Living in Southern California, it’s easy to lose sight of the thing called Hollywood—for those in the know, it’s not a place, its a street, not a pretty street either. Film studios are in fact, spread out across the area, only one in actual Hollywood—”and yet, the notion remains—”the idea of Hollywood, the history of a town, like any town, that became larger than its reality through shear imagination and luck. Welcome to Hollywood! The landmarks are many: the Sign, the Chinese Theater, The Walk of Fame, The Griffith Observatory, The shapely Hollywood Bowl. There are even some iconic restaurants, Musso & Frank Grill, Pinks, The Frolic Room and of course, Yamashiro. Perched on a hilltop in Hollywood, Yamashiro is a remnant of another time, yet vital to the survival of that idea we call Hollywood. Built in 1911, it has been featured in many Hollywood films and Huell Howser paid a visit in 2001. It has its stories, most notably, the ghost of a weeping woman, who haunts the bridal room and whose silhouette has reportedly been seen in the upstairs windows. In 1955, director and producer Fayette Thomas Moore committed suicide in his car outside the restaurant, and if that’s not enough, the ashes of previous owner Thomas O. Glover and his wife are buried in the inner courtyard. It should also be noted that Bonanza actor Pernell Roberts actually owned the property turning it into apartments in the 50s. It is a large area, and derives its names from a Japanese word that in this case means “mountain castle”. There are layers: a large golden Buddha (600 years old), a pool, a terrace, rounding walks with a stunning vistas are to be found and enjoyed here. This is quite unlike any place in Hollywood. It is a restaurant, a restaurant in the time of social distancing, a restaurant lucky enough to have always had outdoor dining, and is currently thriving. It has changed hands more often than a manicurist at rush hour, but its essence has remained. In August 2012, the Yamashiro Historic District was added to the National Register of Historic Places. According to the National Park Service, the Yamashiro Historic District includes “nine contributing buildings, sites, and structures on the estate property.” All good news.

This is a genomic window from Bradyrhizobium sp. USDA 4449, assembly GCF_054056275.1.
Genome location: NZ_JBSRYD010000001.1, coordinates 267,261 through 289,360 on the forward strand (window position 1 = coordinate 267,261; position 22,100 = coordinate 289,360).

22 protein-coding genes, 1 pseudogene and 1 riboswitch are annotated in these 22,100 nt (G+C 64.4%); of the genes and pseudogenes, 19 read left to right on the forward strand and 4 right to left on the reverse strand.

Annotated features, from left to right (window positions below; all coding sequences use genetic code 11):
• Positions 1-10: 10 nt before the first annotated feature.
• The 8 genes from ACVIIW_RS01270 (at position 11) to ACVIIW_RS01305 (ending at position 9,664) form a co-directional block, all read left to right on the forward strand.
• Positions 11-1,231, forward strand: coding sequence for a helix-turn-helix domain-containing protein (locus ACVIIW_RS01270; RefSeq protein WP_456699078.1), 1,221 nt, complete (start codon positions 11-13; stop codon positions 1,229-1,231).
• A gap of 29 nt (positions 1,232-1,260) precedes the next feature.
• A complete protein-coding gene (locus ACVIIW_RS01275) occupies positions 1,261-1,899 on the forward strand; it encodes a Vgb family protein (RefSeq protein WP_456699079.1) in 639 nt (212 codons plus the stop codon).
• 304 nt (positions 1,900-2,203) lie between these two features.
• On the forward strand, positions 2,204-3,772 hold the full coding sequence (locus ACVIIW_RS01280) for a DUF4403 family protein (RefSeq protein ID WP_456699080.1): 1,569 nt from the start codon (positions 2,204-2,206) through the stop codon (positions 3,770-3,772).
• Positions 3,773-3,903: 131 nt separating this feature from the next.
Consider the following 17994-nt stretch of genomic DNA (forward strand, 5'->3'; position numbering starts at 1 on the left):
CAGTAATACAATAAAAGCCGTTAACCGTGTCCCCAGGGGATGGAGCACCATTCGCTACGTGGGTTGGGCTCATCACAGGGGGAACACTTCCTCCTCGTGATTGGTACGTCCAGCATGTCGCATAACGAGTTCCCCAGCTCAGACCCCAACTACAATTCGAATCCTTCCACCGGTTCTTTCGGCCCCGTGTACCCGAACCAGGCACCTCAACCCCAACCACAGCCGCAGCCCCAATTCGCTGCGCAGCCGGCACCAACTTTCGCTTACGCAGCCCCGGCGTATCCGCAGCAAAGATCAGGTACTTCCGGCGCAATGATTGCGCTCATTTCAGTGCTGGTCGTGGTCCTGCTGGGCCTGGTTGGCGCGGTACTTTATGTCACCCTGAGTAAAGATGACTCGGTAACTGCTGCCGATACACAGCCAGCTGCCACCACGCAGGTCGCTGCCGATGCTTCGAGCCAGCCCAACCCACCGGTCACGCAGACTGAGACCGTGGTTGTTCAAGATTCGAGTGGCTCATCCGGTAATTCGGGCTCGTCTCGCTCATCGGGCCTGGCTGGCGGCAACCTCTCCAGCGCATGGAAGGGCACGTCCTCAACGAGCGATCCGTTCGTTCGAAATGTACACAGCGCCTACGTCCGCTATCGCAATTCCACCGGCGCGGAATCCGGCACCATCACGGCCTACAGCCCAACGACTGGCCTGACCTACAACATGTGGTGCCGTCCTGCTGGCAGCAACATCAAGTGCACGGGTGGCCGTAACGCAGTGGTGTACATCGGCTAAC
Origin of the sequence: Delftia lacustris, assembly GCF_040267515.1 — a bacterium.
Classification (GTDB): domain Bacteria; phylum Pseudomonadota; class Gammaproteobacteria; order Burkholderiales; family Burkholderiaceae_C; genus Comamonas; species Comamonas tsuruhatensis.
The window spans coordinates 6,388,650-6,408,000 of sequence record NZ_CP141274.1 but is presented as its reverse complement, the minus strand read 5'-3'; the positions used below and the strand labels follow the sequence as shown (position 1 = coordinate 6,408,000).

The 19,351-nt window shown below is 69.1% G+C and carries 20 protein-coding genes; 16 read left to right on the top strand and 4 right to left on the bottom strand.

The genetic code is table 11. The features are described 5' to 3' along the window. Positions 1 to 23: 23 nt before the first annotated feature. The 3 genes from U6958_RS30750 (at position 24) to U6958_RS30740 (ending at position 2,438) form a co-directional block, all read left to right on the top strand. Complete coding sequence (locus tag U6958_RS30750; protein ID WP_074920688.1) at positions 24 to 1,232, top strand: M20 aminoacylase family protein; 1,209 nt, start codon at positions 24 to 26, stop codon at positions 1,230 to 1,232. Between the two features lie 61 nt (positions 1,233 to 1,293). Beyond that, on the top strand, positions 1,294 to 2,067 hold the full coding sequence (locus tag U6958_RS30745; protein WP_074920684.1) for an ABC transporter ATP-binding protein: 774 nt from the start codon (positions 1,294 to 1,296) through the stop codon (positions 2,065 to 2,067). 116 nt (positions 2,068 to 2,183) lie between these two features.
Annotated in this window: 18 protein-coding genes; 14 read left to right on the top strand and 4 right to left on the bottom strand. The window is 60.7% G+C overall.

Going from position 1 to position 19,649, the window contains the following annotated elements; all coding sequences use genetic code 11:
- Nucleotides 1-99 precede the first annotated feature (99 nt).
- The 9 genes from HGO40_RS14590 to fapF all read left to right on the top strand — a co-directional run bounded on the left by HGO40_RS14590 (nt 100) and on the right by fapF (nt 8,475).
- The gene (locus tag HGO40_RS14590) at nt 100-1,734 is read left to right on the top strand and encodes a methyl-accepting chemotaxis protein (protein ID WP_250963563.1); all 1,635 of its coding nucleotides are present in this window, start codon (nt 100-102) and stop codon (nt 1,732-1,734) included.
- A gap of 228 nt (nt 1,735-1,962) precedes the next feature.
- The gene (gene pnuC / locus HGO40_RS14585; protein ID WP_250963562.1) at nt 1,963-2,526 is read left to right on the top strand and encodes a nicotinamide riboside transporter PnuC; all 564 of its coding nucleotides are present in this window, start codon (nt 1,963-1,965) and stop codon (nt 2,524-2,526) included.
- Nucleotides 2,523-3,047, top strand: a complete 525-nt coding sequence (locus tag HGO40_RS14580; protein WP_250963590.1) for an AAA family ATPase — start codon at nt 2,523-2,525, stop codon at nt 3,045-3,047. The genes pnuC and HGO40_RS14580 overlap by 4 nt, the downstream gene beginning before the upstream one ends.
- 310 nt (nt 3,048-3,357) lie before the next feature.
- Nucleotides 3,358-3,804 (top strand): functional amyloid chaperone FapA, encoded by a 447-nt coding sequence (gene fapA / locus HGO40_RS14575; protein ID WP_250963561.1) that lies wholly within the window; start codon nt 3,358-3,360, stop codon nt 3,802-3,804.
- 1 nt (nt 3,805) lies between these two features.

So it was on a warm, late August night, the trip up the hill, past the the Magic Castle, the other side of the famed Art Deco complex, High Tower, we find ourselves at Yamashiro. It is near sundown, dusk, and the lights of the city emerge like lights on water, shimmering in the twilight. You can walk though the gardens of the restaurant, visit the very large, golden Lucky Buddha. We are admonished to not sit on Buddha, but he may receive our coin and wishes. People dining create an arc southern arc of the restaurant; it is a romantic hotspot for couples. We are seated in the garden area which has been used in many a Hollywood film, notably Memoirs of a Geisha. When asked about celebrities, we were told that Jennifer Lopez frequents as do a host of other celebrities who enjoy a rare, private dining experience in a romantic setting.
The drinks at Yamashiro are unique. One can experience Double Happiness, which is a drink composed of Tequila, Mezcal, pineapple, Rhubarb syrup, Lime, absinthe bitters. Exotic? Yes, Appetizers served run an interesting gamut of Sushi pizza and mango pureed Crab Cakes. Yamashiro recently welcomed a new executive chef, Valerri. She welcomes us with a custom platter featuring ALL of the appetizers with SoCal spelled out—the menu is a curious fusion of foods and one senses it is Wagyu cheeseburger that is luring in the young. Coupled with a seating in the immaculately social distanced Zen Garden, we are served essentially everything from the kitchen. You know you’re in Hollywood as the occasional helicopter flies over. Everything is a complement to the previous serving. The sun has dipped into the West, the dark skies above Hollywood reveal a few stars—we are thankful for places like Yamashiro remaining to remind us of the legacy of a place, a place called Hollywood.
Welcome to Yamashiro